(The Center Square) – Illinois’ ranking on the annual “Judicial Hellhole” report moved higher this year.
Some say it’s clear there are problems. Others brush it off as special interests trying to chip away at the rights of victims of wrongdoing.
Last year, Illinois and the counties of Cook, St. Clair and Madison, ranked No. 8 on the American Tort Reform Association’s “Judicial Hellhole” list. This year, Illinois is at No. 5.
Illinois’ tort costs cost the state more than 140,000 jobs and nearly $9.6 billion in wages and $27.5 billion in economic output annually, the report said.
“Lawsuit abuse results in less investment in businesses, less productivity, and more time and money being spent on litigation,” the report said. “Lawsuit abuse imposes a ‘tort tax’ of $1,049 per Illinois resident.”
The report can be found at JudicialHellholes.org.
American Tort Reform Association’s Tiger Joyce said Illinois has problems.
“There’s just been a history in that state in recent times of an overwhelming lack of capacity to address anything in a meaningful way in the legislature in that particular jurisdiction,” Joyce said during a virtual news conference.
The Illinois Trial Lawyers Association downplayed the report, saying it’s meant to prop up corporate interest.
“Individuals who are victims of wrongdoing deserve the right to a legal system where they have a fair chance to hold perpetrators accountable,” J. Matthew Dudley, president of the Illinois Trial Lawyers Association, said in a statement.
Dudley said civil cases in Illinois have declined over several years.
Joyce said COVID-19 mitigations affected court actions.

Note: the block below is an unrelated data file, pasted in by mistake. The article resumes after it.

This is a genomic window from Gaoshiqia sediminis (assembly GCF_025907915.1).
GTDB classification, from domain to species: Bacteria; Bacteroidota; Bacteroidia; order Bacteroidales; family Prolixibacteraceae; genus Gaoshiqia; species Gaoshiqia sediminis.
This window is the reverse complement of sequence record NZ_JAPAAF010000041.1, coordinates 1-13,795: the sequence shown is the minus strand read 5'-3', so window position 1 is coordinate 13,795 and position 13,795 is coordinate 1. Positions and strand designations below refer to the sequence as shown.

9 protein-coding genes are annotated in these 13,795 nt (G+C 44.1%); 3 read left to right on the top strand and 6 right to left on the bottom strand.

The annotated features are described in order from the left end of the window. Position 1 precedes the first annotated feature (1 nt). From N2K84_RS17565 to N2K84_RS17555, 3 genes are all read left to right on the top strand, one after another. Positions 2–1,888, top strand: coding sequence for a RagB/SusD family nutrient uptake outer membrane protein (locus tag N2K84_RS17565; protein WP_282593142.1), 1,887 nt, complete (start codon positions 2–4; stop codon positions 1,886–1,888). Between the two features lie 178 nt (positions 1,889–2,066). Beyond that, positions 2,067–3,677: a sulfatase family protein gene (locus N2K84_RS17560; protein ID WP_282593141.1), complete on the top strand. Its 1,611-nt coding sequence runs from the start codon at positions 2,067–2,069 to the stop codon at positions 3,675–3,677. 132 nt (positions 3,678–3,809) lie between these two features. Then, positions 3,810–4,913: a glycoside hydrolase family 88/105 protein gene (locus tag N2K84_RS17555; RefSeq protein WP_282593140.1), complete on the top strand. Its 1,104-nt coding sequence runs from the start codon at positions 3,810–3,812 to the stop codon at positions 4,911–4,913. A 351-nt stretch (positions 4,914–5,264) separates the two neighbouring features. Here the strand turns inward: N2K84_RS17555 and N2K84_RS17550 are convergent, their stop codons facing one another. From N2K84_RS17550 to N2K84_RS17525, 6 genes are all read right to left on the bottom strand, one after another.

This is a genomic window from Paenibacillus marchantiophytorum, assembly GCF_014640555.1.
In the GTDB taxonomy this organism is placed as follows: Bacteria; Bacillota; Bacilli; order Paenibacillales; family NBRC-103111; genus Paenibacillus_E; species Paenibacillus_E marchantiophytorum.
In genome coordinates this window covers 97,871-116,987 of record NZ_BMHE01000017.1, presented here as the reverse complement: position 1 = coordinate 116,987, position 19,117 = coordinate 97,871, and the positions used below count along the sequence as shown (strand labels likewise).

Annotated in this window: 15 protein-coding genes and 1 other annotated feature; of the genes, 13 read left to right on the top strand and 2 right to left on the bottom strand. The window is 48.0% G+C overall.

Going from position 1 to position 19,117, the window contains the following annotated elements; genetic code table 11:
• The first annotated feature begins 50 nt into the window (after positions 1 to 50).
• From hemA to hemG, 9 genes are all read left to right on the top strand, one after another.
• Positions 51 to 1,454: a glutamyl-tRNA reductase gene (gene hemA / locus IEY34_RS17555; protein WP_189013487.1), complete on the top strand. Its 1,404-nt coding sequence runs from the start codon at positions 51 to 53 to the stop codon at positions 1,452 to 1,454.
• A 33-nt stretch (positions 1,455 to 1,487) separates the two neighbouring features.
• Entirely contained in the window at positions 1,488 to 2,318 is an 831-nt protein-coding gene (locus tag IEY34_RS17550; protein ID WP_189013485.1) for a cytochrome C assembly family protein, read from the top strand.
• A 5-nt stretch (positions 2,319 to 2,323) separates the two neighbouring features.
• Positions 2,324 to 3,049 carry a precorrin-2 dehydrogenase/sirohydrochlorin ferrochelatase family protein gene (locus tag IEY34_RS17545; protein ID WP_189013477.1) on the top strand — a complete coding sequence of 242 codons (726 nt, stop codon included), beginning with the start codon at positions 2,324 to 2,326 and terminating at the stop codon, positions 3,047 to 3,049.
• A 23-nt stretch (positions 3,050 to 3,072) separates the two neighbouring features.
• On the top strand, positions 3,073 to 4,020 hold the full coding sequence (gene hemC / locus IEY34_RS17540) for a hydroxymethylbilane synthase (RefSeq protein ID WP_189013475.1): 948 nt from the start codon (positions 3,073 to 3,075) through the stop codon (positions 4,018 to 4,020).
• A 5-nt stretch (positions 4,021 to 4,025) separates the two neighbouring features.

“Litigation overall is down because the activity in the courts was down simply because a lot of courts were slow to get back to full capacity,” Joyce said in response.
State Rep. Dan Ugaste, R-Geneva, hadn’t seen the report, but said businesses look at such things when deciding where to invest and hire.
“And as the people continue to leave and our population declines I hope that the message gets through quickly that we’re not running the state the way we need to,” Ugaste told The Center Square. “We need to make changes so that people and businesses locate here, not leave.”
Ugaste said there must be a balance between the rights of workers and costs to businesses.
Aside from the legal environment not changing in regards to asbestos cases, Joyce said one thing that moved Illinois up was the addition of prejudgment interest that was approved earlier this year, potentially increasing the cost of litigation against businesses.
There are also what ATRA called “no-injury” lawsuits increasing with the Biometric Information Privacy Act. While there’s a high-profile BIPA case involving Facebook, ATRA says there were 163 BIPA class-action lawsuits filed from 2008 to 2018 and more than 300 in 2019 alone.
Another example of Illinois’ landscape for litigation is a report from KCIC reviewing asbestos litigation in 2020 is the rate of out-of-state claims filed in Illinois.
“Out of the plaintiffs who filed a lawsuit out of their state of residency, the majority (57%) filed their lawsuit in Madison County,” the KCIC report shows.
That topped the list of five jurisdictions. St. Clair County had 6.1% of all out-of-state plaintiffs filling in Illinois.